Perry: It was, but I learned to go with the flow. I had a real incentive to learn, and Bob was a great teacher. I quickly learned how to read a cookbook and eventually learned to cook for hayings and brandings and drop-ins for lunch and dinner.
Gallacher: It sounds like you and Bob decided to start a life that was much simpler than the one you were raised in. Is that fair to say?
Perry: We both wanted a life that was down to earth and plain, and we got it.
Gallacher: The life described in your book isn’t plain, it’s full and rich.
Perry: It was a wonderfully interesting life that suited me well. And ranching was the perfect answer for our lives. Bob knew he wanted to ranch since he was a little boy.
So not long after we were married, we moved to the Carbondale ranch that my parents had left to me and my three brothers. Eventually, Bob and I were able to buy my brothers out.
Gallacher: Your father was also a rancher.
Perry: No, my father was in ranching in a business way. Bob was in it because he loved the animals and the way of life. Growing up none of us ever saw any of the ranches my father owned.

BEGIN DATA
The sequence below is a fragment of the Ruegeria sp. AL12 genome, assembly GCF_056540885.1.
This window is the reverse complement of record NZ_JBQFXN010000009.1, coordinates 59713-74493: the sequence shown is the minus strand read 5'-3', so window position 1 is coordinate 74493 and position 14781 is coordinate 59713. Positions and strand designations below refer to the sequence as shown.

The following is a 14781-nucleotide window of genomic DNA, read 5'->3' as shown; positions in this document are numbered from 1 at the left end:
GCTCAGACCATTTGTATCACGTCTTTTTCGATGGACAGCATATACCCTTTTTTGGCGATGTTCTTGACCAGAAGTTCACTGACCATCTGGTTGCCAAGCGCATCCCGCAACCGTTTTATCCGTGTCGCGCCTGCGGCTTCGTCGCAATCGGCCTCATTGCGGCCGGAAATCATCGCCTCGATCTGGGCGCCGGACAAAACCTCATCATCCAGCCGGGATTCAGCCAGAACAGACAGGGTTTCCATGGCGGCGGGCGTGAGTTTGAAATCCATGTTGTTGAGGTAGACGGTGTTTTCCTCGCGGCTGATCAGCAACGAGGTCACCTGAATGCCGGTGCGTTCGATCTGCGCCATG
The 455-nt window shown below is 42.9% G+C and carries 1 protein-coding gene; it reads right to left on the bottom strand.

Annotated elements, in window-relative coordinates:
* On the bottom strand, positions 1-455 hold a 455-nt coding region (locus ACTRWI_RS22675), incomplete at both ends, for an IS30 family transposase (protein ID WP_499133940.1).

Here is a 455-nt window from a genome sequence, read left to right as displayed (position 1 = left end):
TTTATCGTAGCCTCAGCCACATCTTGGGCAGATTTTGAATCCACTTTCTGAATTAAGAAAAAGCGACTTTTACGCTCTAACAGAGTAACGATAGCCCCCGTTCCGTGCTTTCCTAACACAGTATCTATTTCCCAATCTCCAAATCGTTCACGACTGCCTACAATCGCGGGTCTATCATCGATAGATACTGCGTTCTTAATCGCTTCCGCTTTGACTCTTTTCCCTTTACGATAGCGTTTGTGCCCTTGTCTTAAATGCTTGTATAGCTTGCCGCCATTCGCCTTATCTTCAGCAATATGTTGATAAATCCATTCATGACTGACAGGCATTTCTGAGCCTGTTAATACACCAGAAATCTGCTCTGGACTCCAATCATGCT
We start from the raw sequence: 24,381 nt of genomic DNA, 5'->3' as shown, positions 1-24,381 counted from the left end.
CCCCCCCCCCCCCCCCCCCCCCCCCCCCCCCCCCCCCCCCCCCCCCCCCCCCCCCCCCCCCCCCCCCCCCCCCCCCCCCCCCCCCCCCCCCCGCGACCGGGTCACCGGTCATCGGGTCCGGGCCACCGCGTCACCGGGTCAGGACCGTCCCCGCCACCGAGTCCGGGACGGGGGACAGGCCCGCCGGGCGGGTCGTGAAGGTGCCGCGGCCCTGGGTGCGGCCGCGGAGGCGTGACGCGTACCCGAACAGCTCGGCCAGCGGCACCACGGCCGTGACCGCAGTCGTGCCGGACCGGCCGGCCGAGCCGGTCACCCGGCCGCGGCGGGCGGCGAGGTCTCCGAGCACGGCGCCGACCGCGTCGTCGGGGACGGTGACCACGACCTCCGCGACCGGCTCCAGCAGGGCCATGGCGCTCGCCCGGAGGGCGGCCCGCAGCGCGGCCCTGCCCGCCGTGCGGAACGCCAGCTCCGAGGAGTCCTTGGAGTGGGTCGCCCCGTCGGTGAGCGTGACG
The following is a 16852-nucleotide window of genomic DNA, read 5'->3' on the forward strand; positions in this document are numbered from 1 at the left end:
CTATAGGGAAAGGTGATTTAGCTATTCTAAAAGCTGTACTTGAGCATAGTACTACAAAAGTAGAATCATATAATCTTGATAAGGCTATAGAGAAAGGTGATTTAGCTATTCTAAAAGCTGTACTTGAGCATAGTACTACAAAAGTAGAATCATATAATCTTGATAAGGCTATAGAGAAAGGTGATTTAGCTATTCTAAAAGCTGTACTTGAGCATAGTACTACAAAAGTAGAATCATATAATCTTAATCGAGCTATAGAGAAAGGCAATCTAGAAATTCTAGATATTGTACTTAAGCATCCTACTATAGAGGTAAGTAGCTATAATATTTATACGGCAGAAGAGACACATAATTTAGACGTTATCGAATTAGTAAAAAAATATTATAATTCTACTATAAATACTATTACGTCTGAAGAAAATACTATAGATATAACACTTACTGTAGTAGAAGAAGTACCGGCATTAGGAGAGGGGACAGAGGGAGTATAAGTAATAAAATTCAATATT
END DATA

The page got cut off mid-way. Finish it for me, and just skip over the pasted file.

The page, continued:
When we drove to our summer home in Aspen we went right by the Carbondale ranch and never stopped. My father was the exact opposite of Bob, if he was going to Aspen he was going to Aspen and nothing else.
Gallacher: What was it you loved about Bob Perry?
Perry: His patience; he had tremendous patience with me and with the children. I had to learn to be patient, but it came naturally for him. I grew up in a family where you were never late for anything. Bob taught me to slow down and enjoy life.
Note: This story is a collaboration between the Mt. Sopris Historical Society and the Immigrant Stories Project.
Trending In: Columns
- Guest opinion: Initiative to help employers hire 30,000 veterans
- Guest opinion: ColoradoCare guarantees higher taxes, not health care
- Raise minimum wage to $15 — it’s the least we must do
- Frontier Diary: Rifle saddle maker filled order for Teddy Roosevelt
- Guest opinion: ColoradoCare is a real opportunity